Bill Gates thinks robots should pay taxes

Bill Gates is part of an exclusive group who very often have ideas before their time and can on the surface look a little eccentric. The billionaire’s latest idea may well come into that bracket but he gives a very good argument as to why robots should pay taxes. Many believe we stand on the crest of a wave of robotics taking over many parts of the employment market. Robots are not new but when you put them together with artificial intelligence this is a whole different ballgame.

Backed by the European Parliament

The idea that robot should pay taxes has been backed by the European Parliament which itself believes we need to address the idea sooner rather than later. In reality, if a robot is able to save significant money on labour costs then this should in theory drop into the bottom line and companies would pay tax on larger profits. However, there is a lot more to this argument than just cost savings and increasing profits.

Bill Gates thinks robots should pay taxes
Are robots really the future?

Many now believe that robots should effectively be registered to work and pay some kind of robot tax to the authorities. When you bear in mind that robots are expected to take away millions of jobs in the long term, the idea of a robot tax does not look so absurd. If a robot was to take your job tomorrow what would the government do to make up the lost tax revenue which you had created in your employment lifetime?

Low skilled jobs under threat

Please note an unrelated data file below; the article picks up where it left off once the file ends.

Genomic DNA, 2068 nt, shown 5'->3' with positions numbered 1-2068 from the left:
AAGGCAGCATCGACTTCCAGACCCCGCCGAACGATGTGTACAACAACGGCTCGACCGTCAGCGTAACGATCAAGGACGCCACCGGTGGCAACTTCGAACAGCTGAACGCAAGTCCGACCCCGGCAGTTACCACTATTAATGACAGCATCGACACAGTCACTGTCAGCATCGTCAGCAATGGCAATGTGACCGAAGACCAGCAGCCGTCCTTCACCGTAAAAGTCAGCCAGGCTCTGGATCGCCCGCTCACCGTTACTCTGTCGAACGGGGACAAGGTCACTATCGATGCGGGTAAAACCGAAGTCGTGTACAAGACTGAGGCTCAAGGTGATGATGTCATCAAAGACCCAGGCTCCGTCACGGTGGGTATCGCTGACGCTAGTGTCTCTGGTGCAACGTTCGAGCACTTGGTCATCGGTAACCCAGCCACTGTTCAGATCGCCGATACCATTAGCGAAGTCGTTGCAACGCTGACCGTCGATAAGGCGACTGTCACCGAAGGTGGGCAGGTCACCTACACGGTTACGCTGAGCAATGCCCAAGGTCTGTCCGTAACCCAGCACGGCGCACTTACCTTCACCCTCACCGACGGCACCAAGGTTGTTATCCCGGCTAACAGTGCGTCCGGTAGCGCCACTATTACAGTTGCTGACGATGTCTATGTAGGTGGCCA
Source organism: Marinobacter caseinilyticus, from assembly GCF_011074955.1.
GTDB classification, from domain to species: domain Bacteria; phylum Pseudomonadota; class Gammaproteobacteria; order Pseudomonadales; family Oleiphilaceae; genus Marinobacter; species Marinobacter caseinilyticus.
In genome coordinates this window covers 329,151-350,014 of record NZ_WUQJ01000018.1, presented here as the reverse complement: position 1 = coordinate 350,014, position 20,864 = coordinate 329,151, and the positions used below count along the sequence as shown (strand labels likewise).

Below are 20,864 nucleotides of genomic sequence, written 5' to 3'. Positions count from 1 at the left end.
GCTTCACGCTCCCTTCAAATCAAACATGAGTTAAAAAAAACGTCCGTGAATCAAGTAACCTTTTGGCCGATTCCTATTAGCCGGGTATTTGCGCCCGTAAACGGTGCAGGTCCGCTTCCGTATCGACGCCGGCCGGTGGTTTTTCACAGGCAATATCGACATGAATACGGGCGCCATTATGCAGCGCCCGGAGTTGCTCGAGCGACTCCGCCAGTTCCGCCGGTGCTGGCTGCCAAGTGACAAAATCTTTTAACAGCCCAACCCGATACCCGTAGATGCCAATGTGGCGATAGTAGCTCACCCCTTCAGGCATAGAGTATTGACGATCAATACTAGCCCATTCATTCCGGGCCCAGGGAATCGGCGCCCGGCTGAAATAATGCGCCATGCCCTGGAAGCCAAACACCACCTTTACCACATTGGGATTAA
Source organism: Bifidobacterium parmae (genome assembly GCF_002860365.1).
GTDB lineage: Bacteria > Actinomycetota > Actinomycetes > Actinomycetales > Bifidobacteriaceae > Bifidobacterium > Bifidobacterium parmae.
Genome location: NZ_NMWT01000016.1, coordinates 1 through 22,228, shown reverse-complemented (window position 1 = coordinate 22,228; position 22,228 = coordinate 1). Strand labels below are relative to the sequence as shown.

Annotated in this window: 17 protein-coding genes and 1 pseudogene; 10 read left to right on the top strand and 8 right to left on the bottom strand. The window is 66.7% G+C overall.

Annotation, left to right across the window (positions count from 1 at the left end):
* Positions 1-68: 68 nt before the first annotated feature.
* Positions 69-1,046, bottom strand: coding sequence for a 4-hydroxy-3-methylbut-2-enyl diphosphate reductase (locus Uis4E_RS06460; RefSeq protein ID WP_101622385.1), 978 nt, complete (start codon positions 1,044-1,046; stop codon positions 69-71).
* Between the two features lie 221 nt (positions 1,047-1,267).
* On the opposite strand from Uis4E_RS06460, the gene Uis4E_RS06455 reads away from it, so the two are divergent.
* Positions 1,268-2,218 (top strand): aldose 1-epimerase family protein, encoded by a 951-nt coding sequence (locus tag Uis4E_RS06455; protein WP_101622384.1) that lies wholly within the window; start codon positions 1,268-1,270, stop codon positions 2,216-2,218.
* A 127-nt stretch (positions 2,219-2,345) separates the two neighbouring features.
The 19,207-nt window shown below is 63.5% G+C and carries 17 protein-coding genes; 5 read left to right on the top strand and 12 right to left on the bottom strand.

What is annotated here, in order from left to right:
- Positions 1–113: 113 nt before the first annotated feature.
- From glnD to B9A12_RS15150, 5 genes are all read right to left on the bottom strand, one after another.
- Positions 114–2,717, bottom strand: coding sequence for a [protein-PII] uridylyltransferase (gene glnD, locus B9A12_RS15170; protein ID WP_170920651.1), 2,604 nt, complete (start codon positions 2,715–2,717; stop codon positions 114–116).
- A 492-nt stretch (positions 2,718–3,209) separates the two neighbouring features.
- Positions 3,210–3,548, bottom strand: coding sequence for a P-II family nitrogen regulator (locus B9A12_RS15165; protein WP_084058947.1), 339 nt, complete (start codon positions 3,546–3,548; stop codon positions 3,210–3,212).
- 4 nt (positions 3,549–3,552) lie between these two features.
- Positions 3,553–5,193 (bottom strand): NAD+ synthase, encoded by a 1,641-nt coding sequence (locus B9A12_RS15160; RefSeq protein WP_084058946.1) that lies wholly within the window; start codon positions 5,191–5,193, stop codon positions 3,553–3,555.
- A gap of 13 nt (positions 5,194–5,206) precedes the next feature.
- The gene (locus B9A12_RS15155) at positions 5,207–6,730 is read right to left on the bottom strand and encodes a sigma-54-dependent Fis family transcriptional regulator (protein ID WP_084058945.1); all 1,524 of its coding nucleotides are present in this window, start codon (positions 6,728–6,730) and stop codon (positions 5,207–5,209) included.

The idea of using large numbers of robots in the workplace has been around for many years and while some have emerged, they have not yet emerged in the numbers many had forecast. However, there is a growing belief that robots will very soon take on labour-intensive roles to allow people to fill gaps in areas such as teaching and care for the elderly. When you sit back and look at this type of situation from a distance, it does make sense, bringing in reliable robots to do the labour-intensive work while leaving individuals to fill higher skilled employment gaps.

The main problem here is that the low income low skilled sector of the employment market will come under severe attack in years to come. This will either push many people out of employment, who do not have the necessary skills to move up the employment ladder, or at best it could reduce employment rates for low skilled work. If this was the case then the gap between the low skilled and the high skilled areas of the employment market could grow significantly.


Even though robots have been mentioned in the workplace for many years now, and indeed currently hold an array positions, this revolution is building up pace. The integration of artificial intelligent into robotics will also have a major impact in years to come. We already know of robots used in low skilled labour-intensive positions to the integration of artificial intelligence will allow them to move up the employment ladder. So, on that basis, and bearing in mind they will be taking away tax paying jobs, the idea of a robot tax does not seem too bizarre?

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